Gaoth (Wind)


The wind is ever present in the Outer Hebrides activating sound in everything: – in the trees at Stornoway castle; blowing dried leaves down a deserted road on a empty Stornoway Sunday; in the reeds at Luskentyre, Harris with wild geese flying overhead; making the gate at the ruined and deserted Ormacleit Castle, South Uist sing a song that is repeated and varied in numerous gates, fences and sheep pens all over the Hebrides; whipping up a huge surf at beaches all over the west side; making the empty of containers at Griminish harbour on North Uist rattle and thunder; driving wind turbines mad …….and constantly buffeting the microphone from all sides.

In 2006 I visited the Communn Eachdradh Nis (Ness Historical Society) on the West side IMG_2708of Lewis. In between searching though the immense amount of material on croft histories as well as videos of herring girls, hand spinning and road dances, Alison Brown and Mairi MacKenzie (who was kindly translating from the Gaelic) chatted to me about the proposed wind farm which I had seen the plans for in a shop front in Stornoway. At that time apparently almost every one was against this proposal for a huge amount of windmills stretching across the moor from Tolsta to Ness which would be able to be seen from the Ullapool – Stornoway ferry as well as heard over a wide area. These plans for one of Europe’s largest windfarms on Barvas Moor were rejected by the Scottish government in early 2008. In 2012 a much smaller (36 instead of 181 turbines) and relocated scheme to land west of Stornoway was given the go ahead.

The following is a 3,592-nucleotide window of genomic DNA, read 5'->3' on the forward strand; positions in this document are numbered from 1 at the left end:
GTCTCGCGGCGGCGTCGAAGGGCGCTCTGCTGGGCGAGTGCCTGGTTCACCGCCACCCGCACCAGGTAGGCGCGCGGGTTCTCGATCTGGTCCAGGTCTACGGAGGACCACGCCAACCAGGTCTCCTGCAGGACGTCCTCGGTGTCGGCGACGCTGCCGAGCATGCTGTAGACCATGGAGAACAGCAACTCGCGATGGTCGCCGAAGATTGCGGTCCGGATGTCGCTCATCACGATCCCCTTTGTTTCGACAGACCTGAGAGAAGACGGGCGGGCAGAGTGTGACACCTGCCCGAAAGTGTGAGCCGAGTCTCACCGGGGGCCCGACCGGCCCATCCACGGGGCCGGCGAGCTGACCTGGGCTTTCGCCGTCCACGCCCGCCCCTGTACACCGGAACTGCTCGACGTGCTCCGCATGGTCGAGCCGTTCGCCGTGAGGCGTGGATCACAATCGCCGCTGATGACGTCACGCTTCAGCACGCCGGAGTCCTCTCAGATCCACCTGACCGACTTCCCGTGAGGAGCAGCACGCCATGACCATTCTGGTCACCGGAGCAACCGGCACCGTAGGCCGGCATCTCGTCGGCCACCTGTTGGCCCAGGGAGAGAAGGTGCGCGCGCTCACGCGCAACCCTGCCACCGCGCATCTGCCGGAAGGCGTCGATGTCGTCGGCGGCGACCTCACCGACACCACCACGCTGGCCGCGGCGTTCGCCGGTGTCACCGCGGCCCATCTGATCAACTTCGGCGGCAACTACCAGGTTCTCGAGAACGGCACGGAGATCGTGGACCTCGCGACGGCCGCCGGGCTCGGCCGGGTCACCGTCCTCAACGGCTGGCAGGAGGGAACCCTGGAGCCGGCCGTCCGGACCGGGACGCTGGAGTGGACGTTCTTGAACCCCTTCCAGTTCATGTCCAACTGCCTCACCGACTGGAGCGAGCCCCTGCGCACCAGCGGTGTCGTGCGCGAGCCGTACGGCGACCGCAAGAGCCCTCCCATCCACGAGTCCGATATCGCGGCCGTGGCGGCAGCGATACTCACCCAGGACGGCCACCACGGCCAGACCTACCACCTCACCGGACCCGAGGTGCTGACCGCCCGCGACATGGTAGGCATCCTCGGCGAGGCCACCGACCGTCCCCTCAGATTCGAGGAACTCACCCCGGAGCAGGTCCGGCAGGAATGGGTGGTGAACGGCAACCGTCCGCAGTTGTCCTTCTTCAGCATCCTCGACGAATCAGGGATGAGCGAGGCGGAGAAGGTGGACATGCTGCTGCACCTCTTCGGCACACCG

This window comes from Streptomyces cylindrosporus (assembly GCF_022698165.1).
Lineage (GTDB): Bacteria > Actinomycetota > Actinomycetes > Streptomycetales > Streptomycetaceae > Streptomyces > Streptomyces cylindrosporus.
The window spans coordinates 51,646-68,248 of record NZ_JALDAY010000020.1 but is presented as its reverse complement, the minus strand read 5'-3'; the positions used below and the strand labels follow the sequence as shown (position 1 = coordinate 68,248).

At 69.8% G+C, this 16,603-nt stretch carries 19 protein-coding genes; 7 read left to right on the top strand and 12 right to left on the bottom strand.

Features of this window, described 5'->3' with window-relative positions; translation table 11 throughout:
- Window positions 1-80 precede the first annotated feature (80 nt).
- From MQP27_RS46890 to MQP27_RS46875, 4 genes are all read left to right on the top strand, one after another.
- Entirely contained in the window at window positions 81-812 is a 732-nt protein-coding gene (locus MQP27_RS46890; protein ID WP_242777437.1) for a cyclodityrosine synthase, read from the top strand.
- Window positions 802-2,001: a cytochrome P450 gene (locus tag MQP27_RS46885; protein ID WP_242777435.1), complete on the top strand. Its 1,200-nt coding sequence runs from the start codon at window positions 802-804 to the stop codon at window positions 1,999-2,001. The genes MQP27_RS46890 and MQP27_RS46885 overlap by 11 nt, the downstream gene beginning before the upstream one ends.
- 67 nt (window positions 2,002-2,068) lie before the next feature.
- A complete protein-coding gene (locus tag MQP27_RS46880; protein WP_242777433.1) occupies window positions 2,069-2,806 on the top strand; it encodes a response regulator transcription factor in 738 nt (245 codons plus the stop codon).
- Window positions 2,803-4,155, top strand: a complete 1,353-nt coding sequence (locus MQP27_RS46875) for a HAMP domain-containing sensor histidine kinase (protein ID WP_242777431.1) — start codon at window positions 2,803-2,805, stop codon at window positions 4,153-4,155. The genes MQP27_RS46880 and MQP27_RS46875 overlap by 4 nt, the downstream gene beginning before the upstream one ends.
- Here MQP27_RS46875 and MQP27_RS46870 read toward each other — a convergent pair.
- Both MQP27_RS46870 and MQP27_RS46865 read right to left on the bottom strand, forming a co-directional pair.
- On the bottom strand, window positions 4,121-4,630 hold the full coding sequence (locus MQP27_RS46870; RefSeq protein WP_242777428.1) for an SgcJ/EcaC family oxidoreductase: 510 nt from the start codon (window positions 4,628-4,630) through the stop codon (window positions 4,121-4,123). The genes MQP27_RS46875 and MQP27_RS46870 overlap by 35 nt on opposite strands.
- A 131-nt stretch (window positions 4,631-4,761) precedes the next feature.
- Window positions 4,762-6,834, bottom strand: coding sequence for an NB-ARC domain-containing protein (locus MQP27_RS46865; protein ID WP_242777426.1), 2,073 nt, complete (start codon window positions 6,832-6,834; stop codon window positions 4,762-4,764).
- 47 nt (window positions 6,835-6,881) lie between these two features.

_MG_2962Nowadays every inhabited island seems to have at least one community hall for concerts, ceilidhs, Scottish dancing, sales of work, yoga etc and many of them are running from their own wind turbines.

Gaoth’ is one of the many the Scottish Gaelic words for ‘wind’. The Outer Hebrides are the most strongly coherent Scottish Gaelic (Gàidhlig) speaking area in the world. Gaelic is a Celtic language related to Welsh, Cornish and Breton. In the 1901 and 1921 censuses, all parishes were reported to be over 75% Gaelic speaking, By 1971 most areas were still more than 75% Gaelic speaking and it remains a relatively strong in spite of a continued decline. In the 2001 census 61.1% of the population of the Outer Hebrides spoke Gaelic (compared with 1.2% in the whole of Scotland). A handful of Gaelic speakers can be found in the United States, Canada and Australia most of whom are descended from nineteenth century emigrants.

Gaoth (Wind) 9’59”